We hope you have a wonderful day full of happiness and that your wishes come true! Happy Birthday!
Over the last decade, the estimated number of new tech startups formed in the U.S. each year ranged from 16,000 to 20,000, and the total amount of venture funding per year for software startups increased from ~$5 billion to $19 billion.
Most recently, over the past five years, terabytes of structured data about these startups have been proliferating on the web (see CrunchBase profile growth and App Annie traffic volume below).
In addition to reflecting a more active venture industry, these numbers are indicative of a rapidly expanding demographic of founders and emerging geographic hubs of innovation. Despite these changes in the startup formation landscape, internal processes used by venture capitalists to source and create value for founders have not kept pace with modern-day software innovations and the proliferation of data on seed-stage startups.
Demographic Shifts of Early-Stage Startup Founders
There is significant student demand for entrepreneurship in both undergraduate and graduate programs, which is partly a result of an imbalance between an increasing number of college students – many of whom aspire to be mid- to executive-level professionals – and the inherently small number of leadership roles at large companies.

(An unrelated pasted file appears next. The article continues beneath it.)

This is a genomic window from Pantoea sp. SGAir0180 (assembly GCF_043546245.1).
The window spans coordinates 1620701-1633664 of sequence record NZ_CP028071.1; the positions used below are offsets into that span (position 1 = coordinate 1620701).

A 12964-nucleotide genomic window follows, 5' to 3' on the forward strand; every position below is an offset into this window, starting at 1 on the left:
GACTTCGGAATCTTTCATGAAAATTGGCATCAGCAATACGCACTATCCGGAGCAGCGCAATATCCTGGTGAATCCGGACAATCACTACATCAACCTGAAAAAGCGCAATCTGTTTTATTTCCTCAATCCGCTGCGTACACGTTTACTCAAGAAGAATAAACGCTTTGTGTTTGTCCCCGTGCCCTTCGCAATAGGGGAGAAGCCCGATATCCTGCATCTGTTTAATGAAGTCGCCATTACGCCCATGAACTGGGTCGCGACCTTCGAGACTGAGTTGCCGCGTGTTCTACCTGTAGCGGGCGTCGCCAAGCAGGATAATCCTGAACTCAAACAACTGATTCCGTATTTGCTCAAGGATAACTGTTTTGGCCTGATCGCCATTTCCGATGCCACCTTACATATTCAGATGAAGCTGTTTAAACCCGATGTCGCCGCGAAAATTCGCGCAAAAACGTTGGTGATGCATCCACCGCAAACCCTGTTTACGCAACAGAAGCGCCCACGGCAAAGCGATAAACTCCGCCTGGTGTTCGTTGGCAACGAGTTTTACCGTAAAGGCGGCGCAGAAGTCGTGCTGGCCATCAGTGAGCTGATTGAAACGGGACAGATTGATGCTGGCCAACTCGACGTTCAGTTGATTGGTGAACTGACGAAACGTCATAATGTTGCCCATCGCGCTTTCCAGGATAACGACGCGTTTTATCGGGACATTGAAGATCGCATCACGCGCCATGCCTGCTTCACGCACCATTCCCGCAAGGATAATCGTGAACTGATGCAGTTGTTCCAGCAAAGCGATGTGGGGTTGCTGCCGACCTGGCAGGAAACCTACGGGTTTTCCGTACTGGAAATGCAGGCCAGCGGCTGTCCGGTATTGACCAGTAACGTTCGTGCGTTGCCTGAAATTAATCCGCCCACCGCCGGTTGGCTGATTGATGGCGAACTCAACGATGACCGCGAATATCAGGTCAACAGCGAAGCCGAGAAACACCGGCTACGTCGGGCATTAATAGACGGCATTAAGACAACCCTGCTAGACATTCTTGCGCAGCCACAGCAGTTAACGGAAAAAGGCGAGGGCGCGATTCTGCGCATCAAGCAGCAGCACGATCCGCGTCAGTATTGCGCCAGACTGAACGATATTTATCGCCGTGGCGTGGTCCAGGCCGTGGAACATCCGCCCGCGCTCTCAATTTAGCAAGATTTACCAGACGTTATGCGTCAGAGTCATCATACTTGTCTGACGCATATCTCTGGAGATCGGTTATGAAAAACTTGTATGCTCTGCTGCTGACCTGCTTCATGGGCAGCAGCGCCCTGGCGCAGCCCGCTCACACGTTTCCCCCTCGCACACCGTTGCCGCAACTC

Effectively, the career path for most people in large companies flattens out at the junior and mid-levels. Consequently, there are many recent graduates and experienced professionals who are willing to forfeit their dreams of being a big corporate executive in return for startup equity and the experience of forming or joining early-stage companies.
The difference between this generation and previous tech generations, however, is that this trend is spreading from traditional startup hubs – communities that are surrounded by top research institutions and publicly traded tech companies (i.e. Silicon Valley and Boston) – to new business capitals and urban centers, specifically cities that have access to investors, engineering talent, domain experts, and antiquated industries that are in search of technology innovation.
Emerging tech centers such as New York are embracing the rise of startup activity, with New York specifically beginning to track all of its startup formation activity online at destination sites like Digital.NYC.
The rapid growth of VC deals in NY Metro, Midwest, and LA compared to stable growth in New England.
Data and Volume of Startups Formed Are Overwhelming Traditional VC Operations